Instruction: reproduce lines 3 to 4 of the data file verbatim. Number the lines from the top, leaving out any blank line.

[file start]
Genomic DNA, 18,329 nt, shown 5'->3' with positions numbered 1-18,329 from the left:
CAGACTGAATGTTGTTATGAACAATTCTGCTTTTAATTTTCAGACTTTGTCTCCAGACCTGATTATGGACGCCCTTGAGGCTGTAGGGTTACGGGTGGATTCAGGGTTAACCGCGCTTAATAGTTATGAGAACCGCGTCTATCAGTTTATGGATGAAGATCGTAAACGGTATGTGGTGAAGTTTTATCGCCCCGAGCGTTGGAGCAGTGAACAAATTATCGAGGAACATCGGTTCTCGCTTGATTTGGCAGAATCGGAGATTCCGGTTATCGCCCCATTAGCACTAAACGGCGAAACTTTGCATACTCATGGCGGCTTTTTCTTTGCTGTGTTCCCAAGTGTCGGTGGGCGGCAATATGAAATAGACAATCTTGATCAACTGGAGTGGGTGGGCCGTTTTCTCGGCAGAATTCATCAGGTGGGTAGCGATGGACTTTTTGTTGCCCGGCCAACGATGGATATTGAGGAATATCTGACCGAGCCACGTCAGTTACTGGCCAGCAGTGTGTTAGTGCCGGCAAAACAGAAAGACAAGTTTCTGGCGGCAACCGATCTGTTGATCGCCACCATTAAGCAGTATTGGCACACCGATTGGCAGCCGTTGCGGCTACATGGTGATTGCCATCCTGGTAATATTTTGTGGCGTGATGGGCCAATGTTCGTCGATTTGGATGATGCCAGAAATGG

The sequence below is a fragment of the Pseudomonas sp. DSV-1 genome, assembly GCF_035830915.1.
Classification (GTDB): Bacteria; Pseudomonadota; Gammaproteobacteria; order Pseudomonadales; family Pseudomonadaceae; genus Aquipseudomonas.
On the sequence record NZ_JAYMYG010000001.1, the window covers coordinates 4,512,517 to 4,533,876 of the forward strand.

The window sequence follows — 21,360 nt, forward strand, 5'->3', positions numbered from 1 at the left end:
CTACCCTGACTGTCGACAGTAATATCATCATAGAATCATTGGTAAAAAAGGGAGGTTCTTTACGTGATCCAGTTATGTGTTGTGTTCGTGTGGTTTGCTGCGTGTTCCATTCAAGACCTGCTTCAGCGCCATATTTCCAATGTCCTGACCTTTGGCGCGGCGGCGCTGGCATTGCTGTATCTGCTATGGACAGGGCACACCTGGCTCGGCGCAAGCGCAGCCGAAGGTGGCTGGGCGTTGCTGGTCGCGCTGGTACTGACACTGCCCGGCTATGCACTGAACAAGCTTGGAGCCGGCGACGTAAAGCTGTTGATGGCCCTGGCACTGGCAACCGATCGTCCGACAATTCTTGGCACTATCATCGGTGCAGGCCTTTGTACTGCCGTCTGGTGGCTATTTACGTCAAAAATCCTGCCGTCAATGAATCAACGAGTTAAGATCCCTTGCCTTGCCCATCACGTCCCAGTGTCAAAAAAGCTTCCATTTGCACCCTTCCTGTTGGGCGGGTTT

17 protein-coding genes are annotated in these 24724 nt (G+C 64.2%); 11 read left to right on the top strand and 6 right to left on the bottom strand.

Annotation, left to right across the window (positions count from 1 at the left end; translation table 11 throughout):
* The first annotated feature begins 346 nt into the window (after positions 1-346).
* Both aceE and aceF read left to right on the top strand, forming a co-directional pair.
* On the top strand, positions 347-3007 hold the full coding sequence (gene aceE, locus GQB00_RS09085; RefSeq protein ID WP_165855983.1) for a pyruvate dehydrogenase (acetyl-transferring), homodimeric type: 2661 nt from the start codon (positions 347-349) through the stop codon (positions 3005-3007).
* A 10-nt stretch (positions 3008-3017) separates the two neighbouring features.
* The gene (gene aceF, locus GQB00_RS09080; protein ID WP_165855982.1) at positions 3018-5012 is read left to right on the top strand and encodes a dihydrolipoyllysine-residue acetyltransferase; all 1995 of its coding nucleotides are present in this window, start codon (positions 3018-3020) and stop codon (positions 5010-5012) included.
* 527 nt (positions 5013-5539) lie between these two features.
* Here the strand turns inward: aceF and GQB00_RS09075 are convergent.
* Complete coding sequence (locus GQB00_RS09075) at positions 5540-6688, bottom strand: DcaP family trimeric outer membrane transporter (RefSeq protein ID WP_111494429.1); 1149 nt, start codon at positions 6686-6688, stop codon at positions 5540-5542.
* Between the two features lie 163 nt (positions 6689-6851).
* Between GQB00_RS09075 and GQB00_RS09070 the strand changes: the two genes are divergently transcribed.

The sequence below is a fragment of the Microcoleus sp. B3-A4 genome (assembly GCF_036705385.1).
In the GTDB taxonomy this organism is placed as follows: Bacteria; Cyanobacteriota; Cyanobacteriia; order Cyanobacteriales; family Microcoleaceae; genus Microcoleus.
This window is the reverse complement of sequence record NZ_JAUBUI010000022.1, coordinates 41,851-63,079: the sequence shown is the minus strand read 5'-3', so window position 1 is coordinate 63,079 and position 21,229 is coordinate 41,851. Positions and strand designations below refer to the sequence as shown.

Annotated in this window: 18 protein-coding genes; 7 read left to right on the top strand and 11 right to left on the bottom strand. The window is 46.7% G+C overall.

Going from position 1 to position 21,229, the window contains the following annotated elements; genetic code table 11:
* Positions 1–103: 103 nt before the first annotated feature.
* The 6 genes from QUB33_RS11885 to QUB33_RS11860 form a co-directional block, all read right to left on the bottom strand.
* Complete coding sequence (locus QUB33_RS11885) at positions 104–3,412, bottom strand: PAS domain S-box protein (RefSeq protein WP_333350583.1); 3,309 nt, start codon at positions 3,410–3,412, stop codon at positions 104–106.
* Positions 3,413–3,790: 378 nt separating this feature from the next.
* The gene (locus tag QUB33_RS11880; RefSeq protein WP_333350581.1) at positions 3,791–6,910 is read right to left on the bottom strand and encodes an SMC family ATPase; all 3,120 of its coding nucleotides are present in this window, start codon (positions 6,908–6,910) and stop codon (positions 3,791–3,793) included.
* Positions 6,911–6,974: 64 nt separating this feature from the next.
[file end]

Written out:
The sequence below is a fragment of the Pseudomonas sp. DSV-1 genome, assembly GCF_035830915.1.
Classification (GTDB): Bacteria; Pseudomonadota; Gammaproteobacteria; order Pseudomonadales; family Pseudomonadaceae; genus Aquipseudomonas.